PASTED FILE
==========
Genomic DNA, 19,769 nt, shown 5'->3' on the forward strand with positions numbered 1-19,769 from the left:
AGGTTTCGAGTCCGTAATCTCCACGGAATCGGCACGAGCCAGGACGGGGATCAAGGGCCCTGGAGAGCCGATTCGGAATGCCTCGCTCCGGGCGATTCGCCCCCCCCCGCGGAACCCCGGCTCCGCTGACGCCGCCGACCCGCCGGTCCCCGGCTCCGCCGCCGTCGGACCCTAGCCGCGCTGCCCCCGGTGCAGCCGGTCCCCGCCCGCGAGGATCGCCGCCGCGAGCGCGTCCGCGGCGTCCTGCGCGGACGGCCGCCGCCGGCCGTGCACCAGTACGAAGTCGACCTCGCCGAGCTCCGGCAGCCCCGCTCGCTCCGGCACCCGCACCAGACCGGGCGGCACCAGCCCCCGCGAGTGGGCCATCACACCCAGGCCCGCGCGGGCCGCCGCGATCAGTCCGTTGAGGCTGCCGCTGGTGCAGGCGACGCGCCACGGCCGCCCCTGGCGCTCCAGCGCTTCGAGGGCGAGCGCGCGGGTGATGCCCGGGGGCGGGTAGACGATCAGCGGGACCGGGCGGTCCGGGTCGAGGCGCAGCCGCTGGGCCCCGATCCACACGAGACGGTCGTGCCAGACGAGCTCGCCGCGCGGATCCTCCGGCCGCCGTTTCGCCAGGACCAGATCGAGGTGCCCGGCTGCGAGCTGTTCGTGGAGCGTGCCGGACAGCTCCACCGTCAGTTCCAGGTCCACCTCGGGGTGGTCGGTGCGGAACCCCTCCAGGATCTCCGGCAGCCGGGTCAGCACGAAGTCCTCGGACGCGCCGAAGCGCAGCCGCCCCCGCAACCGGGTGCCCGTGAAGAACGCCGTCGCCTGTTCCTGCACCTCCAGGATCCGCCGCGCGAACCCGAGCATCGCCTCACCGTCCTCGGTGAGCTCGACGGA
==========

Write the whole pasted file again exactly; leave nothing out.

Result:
Genomic DNA, 19,769 nt, shown 5'->3' on the forward strand with positions numbered 1-19,769 from the left:
AGGTTTCGAGTCCGTAATCTCCACGGAATCGGCACGAGCCAGGACGGGGATCAAGGGCCCTGGAGAGCCGATTCGGAATGCCTCGCTCCGGGCGATTCGCCCCCCCCCGCGGAACCCCGGCTCCGCTGACGCCGCCGACCCGCCGGTCCCCGGCTCCGCCGCCGTCGGACCCTAGCCGCGCTGCCCCCGGTGCAGCCGGTCCCCGCCCGCGAGGATCGCCGCCGCGAGCGCGTCCGCGGCGTCCTGCGCGGACGGCCGCCGCCGGCCGTGCACCAGTACGAAGTCGACCTCGCCGAGCTCCGGCAGCCCCGCTCGCTCCGGCACCCGCACCAGACCGGGCGGCACCAGCCCCCGCGAGTGGGCCATCACACCCAGGCCCGCGCGGGCCGCCGCGATCAGTCCGTTGAGGCTGCCGCTGGTGCAGGCGACGCGCCACGGCCGCCCCTGGCGCTCCAGCGCTTCGAGGGCGAGCGCGCGGGTGATGCCCGGGGGCGGGTAGACGATCAGCGGGACCGGGCGGTCCGGGTCGAGGCGCAGCCGCTGGGCCCCGATCCACACGAGACGGTCGTGCCAGACGAGCTCGCCGCGCGGATCCTCCGGCCGCCGTTTCGCCAGGACCAGATCGAGGTGCCCGGCTGCGAGCTGTTCGTGGAGCGTGCCGGACAGCTCCACCGTCAGTTCCAGGTCCACCTCGGGGTGGTCGGTGCGGAACCCCTCCAGGATCTCCGGCAGCCGGGTCAGCACGAAGTCCTCGGACGCGCCGAAGCGCAGCCGCCCCCGCAACCGGGTGCCCGTGAAGAACGCCGTCGCCTGTTCCTGCACCTCCAGGATCCGCCGCGCGAACCCGAGCATCGCCTCACCGTCCTCGGTGAGCTCGACGGA